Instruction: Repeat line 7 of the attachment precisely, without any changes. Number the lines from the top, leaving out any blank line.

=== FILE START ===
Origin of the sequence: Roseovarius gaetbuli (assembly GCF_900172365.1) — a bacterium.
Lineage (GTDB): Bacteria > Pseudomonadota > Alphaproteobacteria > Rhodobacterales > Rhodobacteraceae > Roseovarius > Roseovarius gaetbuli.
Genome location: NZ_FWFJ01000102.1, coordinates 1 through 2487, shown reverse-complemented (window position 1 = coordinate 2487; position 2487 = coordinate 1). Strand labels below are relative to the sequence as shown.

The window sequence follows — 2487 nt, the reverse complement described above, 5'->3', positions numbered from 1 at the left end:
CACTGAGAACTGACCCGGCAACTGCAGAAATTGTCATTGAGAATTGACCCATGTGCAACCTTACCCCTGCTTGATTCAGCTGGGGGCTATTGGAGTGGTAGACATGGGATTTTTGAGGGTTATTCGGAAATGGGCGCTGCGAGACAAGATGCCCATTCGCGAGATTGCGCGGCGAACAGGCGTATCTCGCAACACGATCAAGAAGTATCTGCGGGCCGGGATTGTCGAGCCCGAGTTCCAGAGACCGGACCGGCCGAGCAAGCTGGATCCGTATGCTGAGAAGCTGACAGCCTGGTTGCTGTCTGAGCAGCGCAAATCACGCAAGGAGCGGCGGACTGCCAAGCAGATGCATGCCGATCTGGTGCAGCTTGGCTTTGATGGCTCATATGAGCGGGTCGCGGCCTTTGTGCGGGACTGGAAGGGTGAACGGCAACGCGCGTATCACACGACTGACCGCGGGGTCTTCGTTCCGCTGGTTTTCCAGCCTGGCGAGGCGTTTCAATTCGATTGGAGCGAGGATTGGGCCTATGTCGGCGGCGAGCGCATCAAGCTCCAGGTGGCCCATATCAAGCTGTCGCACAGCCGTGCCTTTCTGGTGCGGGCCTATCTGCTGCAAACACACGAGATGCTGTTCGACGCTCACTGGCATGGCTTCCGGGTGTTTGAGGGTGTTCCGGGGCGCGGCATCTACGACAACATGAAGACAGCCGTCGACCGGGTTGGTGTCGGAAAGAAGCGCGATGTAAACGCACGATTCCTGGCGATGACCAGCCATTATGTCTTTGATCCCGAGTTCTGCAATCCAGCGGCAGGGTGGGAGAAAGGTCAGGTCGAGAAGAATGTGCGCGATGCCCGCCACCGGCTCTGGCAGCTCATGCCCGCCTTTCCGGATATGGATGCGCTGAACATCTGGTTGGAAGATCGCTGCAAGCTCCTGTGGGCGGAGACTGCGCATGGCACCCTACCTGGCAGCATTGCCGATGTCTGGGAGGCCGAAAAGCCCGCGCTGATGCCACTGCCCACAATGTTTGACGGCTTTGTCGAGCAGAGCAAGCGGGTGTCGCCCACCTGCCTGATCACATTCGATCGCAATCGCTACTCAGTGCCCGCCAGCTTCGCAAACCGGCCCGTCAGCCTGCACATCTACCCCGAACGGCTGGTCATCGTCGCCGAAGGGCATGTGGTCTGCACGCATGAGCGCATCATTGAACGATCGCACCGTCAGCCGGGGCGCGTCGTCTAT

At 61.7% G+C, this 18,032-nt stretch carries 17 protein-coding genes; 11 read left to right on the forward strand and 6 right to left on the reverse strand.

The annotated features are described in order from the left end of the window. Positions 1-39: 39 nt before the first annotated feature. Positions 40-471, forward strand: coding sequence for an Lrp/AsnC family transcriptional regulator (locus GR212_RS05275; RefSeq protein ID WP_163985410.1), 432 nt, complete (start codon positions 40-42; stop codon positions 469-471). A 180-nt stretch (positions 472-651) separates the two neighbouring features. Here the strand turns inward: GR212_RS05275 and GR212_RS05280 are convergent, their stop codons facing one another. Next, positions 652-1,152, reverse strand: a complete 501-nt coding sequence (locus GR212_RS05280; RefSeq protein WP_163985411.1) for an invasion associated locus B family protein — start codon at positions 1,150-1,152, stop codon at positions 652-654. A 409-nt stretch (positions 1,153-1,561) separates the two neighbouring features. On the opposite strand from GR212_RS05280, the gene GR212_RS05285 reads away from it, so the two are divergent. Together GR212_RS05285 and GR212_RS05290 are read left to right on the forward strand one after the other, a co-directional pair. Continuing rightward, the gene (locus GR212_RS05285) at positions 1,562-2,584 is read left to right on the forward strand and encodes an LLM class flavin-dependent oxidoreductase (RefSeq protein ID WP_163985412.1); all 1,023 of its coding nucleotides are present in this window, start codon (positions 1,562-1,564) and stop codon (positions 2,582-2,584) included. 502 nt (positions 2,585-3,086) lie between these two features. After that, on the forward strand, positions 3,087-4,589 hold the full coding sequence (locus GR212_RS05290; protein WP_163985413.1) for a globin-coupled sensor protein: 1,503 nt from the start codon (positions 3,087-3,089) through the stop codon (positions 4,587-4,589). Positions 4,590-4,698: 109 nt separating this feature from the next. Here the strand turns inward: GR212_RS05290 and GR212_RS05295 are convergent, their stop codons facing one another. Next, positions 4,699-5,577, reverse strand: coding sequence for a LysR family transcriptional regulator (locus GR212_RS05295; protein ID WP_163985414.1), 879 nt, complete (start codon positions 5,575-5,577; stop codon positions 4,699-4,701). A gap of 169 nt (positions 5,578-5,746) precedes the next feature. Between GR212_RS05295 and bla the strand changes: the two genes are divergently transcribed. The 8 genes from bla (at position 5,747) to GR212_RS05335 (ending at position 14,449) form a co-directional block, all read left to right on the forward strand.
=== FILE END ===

The annotated features are described in order from the left end of the window. Positions 1-39: 39 nt before the first annotated feature. Positions 40-471, forward strand: coding sequence for an Lrp/AsnC family transcriptional regulator (locus GR212_RS05275; RefSeq protein ID WP_163985410.1), 432 nt, complete (start codon positions 40-42; stop codon positions 469-471). A 180-nt stretch (positions 472-651) separates the two neighbouring features. Here the strand turns inward: GR212_RS05275 and GR212_RS05280 are convergent, their stop codons facing one another. Next, positions 652-1,152, reverse strand: a complete 501-nt coding sequence (locus GR212_RS05280; RefSeq protein WP_163985411.1) for an invasion associated locus B family protein — start codon at positions 1,150-1,152, stop codon at positions 652-654. A 409-nt stretch (positions 1,153-1,561) separates the two neighbouring features. On the opposite strand from GR212_RS05280, the gene GR212_RS05285 reads away from it, so the two are divergent. Together GR212_RS05285 and GR212_RS05290 are read left to right on the forward strand one after the other, a co-directional pair. Continuing rightward, the gene (locus GR212_RS05285) at positions 1,562-2,584 is read left to right on the forward strand and encodes an LLM class flavin-dependent oxidoreductase (RefSeq protein ID WP_163985412.1); all 1,023 of its coding nucleotides are present in this window, start codon (positions 1,562-1,564) and stop codon (positions 2,582-2,584) included. 502 nt (positions 2,585-3,086) lie between these two features. After that, on the forward strand, positions 3,087-4,589 hold the full coding sequence (locus GR212_RS05290; protein WP_163985413.1) for a globin-coupled sensor protein: 1,503 nt from the start codon (positions 3,087-3,089) through the stop codon (positions 4,587-4,589). Positions 4,590-4,698: 109 nt separating this feature from the next. Here the strand turns inward: GR212_RS05290 and GR212_RS05295 are convergent, their stop codons facing one another. Next, positions 4,699-5,577, reverse strand: coding sequence for a LysR family transcriptional regulator (locus GR212_RS05295; protein ID WP_163985414.1), 879 nt, complete (start codon positions 5,575-5,577; stop codon positions 4,699-4,701). A gap of 169 nt (positions 5,578-5,746) precedes the next feature. Between GR212_RS05295 and bla the strand changes: the two genes are divergently transcribed. The 8 genes from bla (at position 5,747) to GR212_RS05335 (ending at position 14,449) form a co-directional block, all read left to right on the forward strand.